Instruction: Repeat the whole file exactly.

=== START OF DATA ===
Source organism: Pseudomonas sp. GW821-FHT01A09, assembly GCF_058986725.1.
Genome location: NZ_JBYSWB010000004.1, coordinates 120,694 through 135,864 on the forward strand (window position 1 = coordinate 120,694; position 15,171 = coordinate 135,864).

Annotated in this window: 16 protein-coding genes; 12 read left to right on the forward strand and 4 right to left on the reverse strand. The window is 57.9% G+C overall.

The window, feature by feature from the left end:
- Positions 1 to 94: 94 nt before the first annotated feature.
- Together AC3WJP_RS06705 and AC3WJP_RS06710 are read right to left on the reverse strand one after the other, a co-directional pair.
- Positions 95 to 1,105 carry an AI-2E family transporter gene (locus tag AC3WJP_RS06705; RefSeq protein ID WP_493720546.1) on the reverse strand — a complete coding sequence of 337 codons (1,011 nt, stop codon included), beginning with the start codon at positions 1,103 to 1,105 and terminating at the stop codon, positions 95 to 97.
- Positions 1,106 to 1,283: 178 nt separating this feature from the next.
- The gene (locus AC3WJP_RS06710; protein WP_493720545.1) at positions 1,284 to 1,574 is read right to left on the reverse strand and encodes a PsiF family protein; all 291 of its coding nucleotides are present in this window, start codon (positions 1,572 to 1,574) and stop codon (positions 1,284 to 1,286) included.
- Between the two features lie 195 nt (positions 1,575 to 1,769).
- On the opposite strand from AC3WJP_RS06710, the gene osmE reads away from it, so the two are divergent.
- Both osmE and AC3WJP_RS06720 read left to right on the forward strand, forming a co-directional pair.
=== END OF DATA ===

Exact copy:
Source organism: Pseudomonas sp. GW821-FHT01A09, assembly GCF_058986725.1.
Genome location: NZ_JBYSWB010000004.1, coordinates 120,694 through 135,864 on the forward strand (window position 1 = coordinate 120,694; position 15,171 = coordinate 135,864).

Annotated in this window: 16 protein-coding genes; 12 read left to right on the forward strand and 4 right to left on the reverse strand. The window is 57.9% G+C overall.

The window, feature by feature from the left end:
- Positions 1 to 94: 94 nt before the first annotated feature.
- Together AC3WJP_RS06705 and AC3WJP_RS06710 are read right to left on the reverse strand one after the other, a co-directional pair.
- Positions 95 to 1,105 carry an AI-2E family transporter gene (locus tag AC3WJP_RS06705; RefSeq protein ID WP_493720546.1) on the reverse strand — a complete coding sequence of 337 codons (1,011 nt, stop codon included), beginning with the start codon at positions 1,103 to 1,105 and terminating at the stop codon, positions 95 to 97.
- Positions 1,106 to 1,283: 178 nt separating this feature from the next.
- The gene (locus AC3WJP_RS06710; protein WP_493720545.1) at positions 1,284 to 1,574 is read right to left on the reverse strand and encodes a PsiF family protein; all 291 of its coding nucleotides are present in this window, start codon (positions 1,572 to 1,574) and stop codon (positions 1,284 to 1,286) included.
- Between the two features lie 195 nt (positions 1,575 to 1,769).
- On the opposite strand from AC3WJP_RS06710, the gene osmE reads away from it, so the two are divergent.
- Both osmE and AC3WJP_RS06720 read left to right on the forward strand, forming a co-directional pair.